For the national table tennis team, there will be individual coaches for men's and women's teams and the head coach position previously held by Liu will be abolished.

Discussion of this incident is still continuing. The players' decision to support their coach was in turn broadly supported online, turning into unprecedented anger and outcry.

Some pointed out that the public's active involvement in this event shows dissatisfaction in China's sports system that is seen as bureaucratic.  

"Looking at it from a larger picture, [the athletes'] no-show at the matches is out of discontent with bureaucracy. I always vote for fighters to stand up to the system," wrote Yunnan Province-based lawyer Gong Liegang on Weibo.

Bureaucracy or reform?

One aspect of this fiasco that many found particularly puzzling is that the GAS removed Liu from his position suddenly and during a period of success.

Liu led the Chinese men's team to secure a perfect record at last year's Rio Olympic Games. He has also been tireless in his support of grass-roots ping pong among Chinese youth. Several top players in his team have gained millions of followers on social media.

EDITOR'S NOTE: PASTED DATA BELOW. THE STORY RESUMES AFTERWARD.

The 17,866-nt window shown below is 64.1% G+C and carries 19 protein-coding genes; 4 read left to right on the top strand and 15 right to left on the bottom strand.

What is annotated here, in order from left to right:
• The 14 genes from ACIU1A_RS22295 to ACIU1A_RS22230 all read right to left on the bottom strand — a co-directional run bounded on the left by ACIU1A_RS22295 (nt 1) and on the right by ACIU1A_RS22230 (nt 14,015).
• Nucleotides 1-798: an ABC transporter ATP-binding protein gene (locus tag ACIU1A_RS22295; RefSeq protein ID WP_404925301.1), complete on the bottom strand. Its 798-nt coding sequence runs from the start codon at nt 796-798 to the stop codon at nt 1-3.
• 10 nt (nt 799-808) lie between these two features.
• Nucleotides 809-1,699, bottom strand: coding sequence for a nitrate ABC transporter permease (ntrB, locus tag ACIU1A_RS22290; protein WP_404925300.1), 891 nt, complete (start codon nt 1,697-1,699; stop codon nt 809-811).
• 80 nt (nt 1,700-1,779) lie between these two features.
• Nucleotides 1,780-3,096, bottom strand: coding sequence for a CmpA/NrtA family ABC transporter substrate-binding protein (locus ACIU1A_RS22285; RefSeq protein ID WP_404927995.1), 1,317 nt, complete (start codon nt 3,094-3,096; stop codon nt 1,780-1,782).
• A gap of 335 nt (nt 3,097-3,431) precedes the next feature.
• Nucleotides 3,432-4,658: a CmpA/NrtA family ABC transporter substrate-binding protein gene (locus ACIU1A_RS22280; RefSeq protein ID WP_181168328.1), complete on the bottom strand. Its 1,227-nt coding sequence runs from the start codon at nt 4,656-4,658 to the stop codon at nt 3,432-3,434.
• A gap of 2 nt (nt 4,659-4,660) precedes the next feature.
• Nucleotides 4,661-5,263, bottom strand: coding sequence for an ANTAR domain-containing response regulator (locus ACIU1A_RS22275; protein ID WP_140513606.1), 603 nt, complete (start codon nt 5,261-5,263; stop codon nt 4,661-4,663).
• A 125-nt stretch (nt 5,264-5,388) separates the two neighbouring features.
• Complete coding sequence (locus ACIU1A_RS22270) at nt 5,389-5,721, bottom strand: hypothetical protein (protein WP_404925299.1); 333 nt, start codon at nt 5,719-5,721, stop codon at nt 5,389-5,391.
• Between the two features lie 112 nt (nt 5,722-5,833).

Popular blogger Liushen Leilei said in his commentary on the incident that the system has gone from being a "government-oriented sports system [which people can understand] to a system that people can't understand." He pointed out that given Liu's outstanding performance in bringing home gold medals, there seemed to be no reason to remove him.

Some articles circulated online ascribed his removal to the new chief of GAS. This controversy has also tapped into long-running discontent with administrative interventions in sport.

Former national soccer player Hao Haidong once harshly criticized the sports authorities for hurting the Chinese team's performance by interfering too much in their affairs.

The lack of official transparency about Liu's move has also angered many. Lawyer Hao Jingsong, the founder of the Public Interest Lawyer Center who has a long history of suing government departments, has formally asked GAS to publish information about Liu's removal.

He sent a letter to GAS, urging them to show the public the rational reasons and legal basis for Liu's removal. He said if GAS doesn't respond, he will file a lawsuit.